every time he left the dock William notified Kitka of his float

plan. On the day he went missing, Libby called Erin just to be

sure that William had not intended to be away.

“We were like an old married couple,” Kitka says of William.

“Always fighting, always close.” Kitka is a few years younger,

and loved to test William’s limits. On their last alpine deer hunt

William’s heart started an irregular rhythm. “He went into a-fib


and laid down in the muskeg, kicking his knees up to his chest,

trying to convert his heartbeat!” Eventually William recovered

and continued the climb. Kitka insisted on going back to town.

William relented, “but only after a few choice words.”

During his SEARHC years William became a civic leader. A

long volunteer gig at Raven Radio hosting Night Jazz morphed

into board membership at the station. When Newt Gingrich

pressed Congress to cut funding to public broadcasting 20 years

ago, William helped forge CoastAlaska, which allowed Southeast

Alaska’s five community stations to survive independently.

In 1998, Alascom put the Cable House up for sale and Raven

Radio was the logical buyer, but Sitka’s assembly split over

whether to grant the station a loan from the city’s economic development

fund. William, among others, conveyed the problem

to Sen. Ted Stevens — one of public radio’s greatest allies — and

after a few calls from the senator’s office, the Sitka assembly

magically unified overnight. The loan is long-since paid off, and

the beautifully-restored Cable House anchors the south end of

Lincoln Street.

William became Sitka’s building official in 2011. He was nine

months short of retirement when he went to inspect the culverts

on Kramer Avenue on August 18. It was his sharp attention

to detail that put him in the path of a disaster. Like many,

I have taken well-drawn, but ill-considered, building plans to

William in his office at city hall and watched him sigh deeply

and turn to his copy of the Uniform Building Code, like a rabbi

to the Torah. Beams may bend, but William would not. He

tolerated some scatterbrained ideas, but not at the peril of the

future occupant of a building. His signature on a permit was a

blessing, a gesture of faith in your ability to get it right.


Sitka breathed a collective sigh of relief when William’s body was

found on the afternoon of August 25, one week after the slide took

him. We don’t care for mysteries when it comes to the people we

care about most. In William’s view, death is the final act in our

existence, the period at the end of a long and vibrant sentence. So

we’ll continue on the journey William shared for 62 years, but it

will be damned hard to pull away from the dock without him. We’re

feeling shaken and uncertain, and it may take some time lying on

the damp earth to restore our hearts to their normal rhythm.


Elmer Diaz, Ulises Diaz: Brothers, Sons, Friends

Published by Sitka Sentinel on Friday, 28 August 2015

Elmer Diaz died in a landslide on August 18, 2015, in Sitka. He was

26 years old and a resident of Sitka.

He was born in French Camp, California (San Joaquin Valley), on

February 15, 1989. He moved to Sitka at age 4 with his parents and


Elmer attended the Sitka School District and graduated from Sitka

High School in 2007. In high school he loved sports including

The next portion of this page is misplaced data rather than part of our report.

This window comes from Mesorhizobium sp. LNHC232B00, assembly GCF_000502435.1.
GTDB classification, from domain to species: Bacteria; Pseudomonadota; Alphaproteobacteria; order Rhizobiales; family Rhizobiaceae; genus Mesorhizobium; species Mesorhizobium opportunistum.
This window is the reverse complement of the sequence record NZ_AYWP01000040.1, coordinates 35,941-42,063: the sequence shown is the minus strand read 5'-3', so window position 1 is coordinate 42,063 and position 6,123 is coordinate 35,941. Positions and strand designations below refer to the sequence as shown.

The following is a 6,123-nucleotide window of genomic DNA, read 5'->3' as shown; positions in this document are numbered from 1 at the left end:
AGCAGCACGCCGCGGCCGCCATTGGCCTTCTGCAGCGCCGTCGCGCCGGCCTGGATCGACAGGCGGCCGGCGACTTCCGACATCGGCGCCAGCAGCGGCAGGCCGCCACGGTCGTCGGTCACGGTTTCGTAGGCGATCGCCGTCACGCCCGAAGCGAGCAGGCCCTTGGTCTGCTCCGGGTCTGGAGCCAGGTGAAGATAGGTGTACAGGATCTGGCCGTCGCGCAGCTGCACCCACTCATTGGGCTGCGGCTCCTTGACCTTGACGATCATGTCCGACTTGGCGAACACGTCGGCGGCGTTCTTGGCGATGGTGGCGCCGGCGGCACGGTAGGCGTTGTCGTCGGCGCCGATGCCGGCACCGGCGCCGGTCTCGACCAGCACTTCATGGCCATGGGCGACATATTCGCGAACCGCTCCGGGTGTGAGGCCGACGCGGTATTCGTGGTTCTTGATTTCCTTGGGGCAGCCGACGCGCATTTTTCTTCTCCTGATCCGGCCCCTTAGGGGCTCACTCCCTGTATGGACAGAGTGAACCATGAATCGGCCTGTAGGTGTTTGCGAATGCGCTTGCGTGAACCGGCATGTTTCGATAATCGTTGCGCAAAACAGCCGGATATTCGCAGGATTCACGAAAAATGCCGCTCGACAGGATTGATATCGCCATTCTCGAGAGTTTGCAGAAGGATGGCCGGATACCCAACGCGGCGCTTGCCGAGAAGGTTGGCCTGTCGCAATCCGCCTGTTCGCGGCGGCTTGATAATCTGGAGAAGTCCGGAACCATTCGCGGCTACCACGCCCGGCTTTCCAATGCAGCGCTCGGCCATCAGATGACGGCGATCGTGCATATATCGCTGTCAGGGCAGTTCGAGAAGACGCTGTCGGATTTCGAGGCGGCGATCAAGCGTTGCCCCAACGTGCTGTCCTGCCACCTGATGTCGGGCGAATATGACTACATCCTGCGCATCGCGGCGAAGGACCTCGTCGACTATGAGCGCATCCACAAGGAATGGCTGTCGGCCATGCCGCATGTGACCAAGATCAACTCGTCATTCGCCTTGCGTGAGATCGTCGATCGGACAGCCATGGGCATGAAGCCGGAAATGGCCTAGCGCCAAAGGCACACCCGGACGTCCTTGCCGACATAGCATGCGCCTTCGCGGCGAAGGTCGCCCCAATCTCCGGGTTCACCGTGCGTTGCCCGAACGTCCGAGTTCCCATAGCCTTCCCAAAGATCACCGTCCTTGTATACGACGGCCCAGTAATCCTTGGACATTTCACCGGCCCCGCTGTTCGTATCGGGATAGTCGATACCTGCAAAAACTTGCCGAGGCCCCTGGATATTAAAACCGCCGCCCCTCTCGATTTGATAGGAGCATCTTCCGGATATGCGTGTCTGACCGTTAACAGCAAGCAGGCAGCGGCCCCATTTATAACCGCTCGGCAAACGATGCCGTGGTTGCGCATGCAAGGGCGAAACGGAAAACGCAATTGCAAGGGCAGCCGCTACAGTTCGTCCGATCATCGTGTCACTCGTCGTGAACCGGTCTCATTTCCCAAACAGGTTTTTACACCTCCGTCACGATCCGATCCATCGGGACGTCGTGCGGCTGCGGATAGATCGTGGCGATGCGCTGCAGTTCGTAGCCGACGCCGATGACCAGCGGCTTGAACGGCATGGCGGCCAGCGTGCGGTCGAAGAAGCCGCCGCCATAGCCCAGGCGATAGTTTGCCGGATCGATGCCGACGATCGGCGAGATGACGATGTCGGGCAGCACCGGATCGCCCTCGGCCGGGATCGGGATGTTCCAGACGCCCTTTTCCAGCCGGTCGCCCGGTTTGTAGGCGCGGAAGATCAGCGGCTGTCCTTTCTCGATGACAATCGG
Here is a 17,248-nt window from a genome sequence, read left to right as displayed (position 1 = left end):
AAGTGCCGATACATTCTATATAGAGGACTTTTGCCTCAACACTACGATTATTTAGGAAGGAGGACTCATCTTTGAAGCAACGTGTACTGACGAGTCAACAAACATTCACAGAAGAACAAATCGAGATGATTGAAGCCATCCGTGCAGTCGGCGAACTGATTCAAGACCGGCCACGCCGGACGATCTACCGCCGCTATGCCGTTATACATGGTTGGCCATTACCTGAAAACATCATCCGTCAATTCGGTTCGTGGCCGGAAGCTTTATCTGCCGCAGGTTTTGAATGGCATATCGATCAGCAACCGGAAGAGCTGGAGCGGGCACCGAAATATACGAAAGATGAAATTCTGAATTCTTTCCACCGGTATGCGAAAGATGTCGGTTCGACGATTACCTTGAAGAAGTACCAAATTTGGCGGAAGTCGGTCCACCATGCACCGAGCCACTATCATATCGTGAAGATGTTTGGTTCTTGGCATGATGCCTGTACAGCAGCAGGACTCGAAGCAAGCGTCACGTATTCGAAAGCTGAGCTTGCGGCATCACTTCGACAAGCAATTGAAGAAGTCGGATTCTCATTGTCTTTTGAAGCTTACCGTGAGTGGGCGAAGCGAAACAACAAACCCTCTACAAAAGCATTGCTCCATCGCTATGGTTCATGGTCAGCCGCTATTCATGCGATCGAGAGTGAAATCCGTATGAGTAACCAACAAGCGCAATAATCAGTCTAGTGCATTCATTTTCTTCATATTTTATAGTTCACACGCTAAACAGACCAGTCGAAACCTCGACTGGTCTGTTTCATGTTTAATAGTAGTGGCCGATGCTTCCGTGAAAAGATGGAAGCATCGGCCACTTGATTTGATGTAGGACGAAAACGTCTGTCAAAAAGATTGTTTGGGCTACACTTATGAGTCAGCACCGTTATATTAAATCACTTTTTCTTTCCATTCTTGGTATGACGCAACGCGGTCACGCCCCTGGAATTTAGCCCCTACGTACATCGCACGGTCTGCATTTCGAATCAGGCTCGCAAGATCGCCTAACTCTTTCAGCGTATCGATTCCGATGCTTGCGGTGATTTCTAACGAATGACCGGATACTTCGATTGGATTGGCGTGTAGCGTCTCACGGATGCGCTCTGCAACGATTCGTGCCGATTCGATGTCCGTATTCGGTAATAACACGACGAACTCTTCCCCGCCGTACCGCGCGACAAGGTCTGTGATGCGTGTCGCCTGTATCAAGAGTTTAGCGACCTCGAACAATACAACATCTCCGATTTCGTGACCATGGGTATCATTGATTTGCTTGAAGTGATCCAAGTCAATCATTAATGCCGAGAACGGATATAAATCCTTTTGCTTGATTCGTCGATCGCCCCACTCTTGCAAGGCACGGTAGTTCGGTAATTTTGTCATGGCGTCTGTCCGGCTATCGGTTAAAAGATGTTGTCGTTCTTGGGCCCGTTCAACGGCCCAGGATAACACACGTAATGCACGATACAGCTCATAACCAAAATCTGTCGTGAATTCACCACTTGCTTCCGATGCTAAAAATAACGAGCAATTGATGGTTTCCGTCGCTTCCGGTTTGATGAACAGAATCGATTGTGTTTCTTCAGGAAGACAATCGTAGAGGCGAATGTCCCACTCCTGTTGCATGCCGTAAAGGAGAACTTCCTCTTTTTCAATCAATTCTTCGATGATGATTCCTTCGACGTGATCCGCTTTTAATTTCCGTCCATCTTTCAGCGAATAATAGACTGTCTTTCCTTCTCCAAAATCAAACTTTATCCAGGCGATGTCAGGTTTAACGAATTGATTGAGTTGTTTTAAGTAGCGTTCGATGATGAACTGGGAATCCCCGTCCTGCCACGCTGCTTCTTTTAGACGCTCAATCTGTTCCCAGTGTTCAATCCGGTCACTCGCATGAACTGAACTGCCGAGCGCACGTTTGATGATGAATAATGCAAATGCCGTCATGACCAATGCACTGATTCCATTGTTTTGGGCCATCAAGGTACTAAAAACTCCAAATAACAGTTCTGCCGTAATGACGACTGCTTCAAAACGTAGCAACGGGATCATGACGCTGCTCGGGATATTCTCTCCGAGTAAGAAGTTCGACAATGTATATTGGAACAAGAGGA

basketball, football, and baseball. He also participated in the high

school choir. His first trophy was received in Blatchley Middle

School basketball. In high school he was a two-time state champ in

baseball. He carried these skills into adulthood, playing City League

slow-pitch softball.

He was a proud 49ers fan, and his relentless passion for sports

brought friends together in ways that made the simple things

special. His smile strengthened the spirits of those around him and

provided a comfort that will be missed by many.

Elmer was loved by family, lifelong friends and his high school

sweetheart, Kori Lindstrom.


Ulises Diaz died in a landslide on August 18, 2015, in Sitka. He was

born on July 9, 1990, in French Camp, California (San Joaquin Valley).

He had lived in Sitka since age 3. He attended the Sitka School

District and graduated from Sitka High School in 2008.

Ulises loved sports including basketball, baseball, and track. He

also participated in the high school choir.

Ulises, better known as “Uli”, was a friend to everybody. He had an

uncanny ability to bring people together, and will undoubtedly be

remembered for his infectious laugh, and loving spirit.

Ulises worked side by side with his older brother Elmer for Four

Points Painting. They were the quality of workers that any employer

would hope for.

The Diaz brothers were always together.

The Diaz brothers lived full lives, serving as an inspiration to many

of their peers. Whether they were hiking a mountain, or enjoying

drinks with their friends, it wasn’t work or a career that defined

their happiness, it was the here and now, and the people they

shared moments with. People couldn’t help but be pulled in by their

equally magnetic personalities.

They contributed to the community through their work in construction

around Southeast Alaska, being role models to younger

kids on the basketball court, and as reliable friends to so many of

the young adults in Sitka.


Family was central in both their lives. This is evident in the

adoration they shared for their little brother Memito. Elmer and

Uli were not only brothers, but those closest to them considered

them to be true soulmates. The brothers spent nearly every

day together as children, as young adults, and will continue to

remain together for eternity.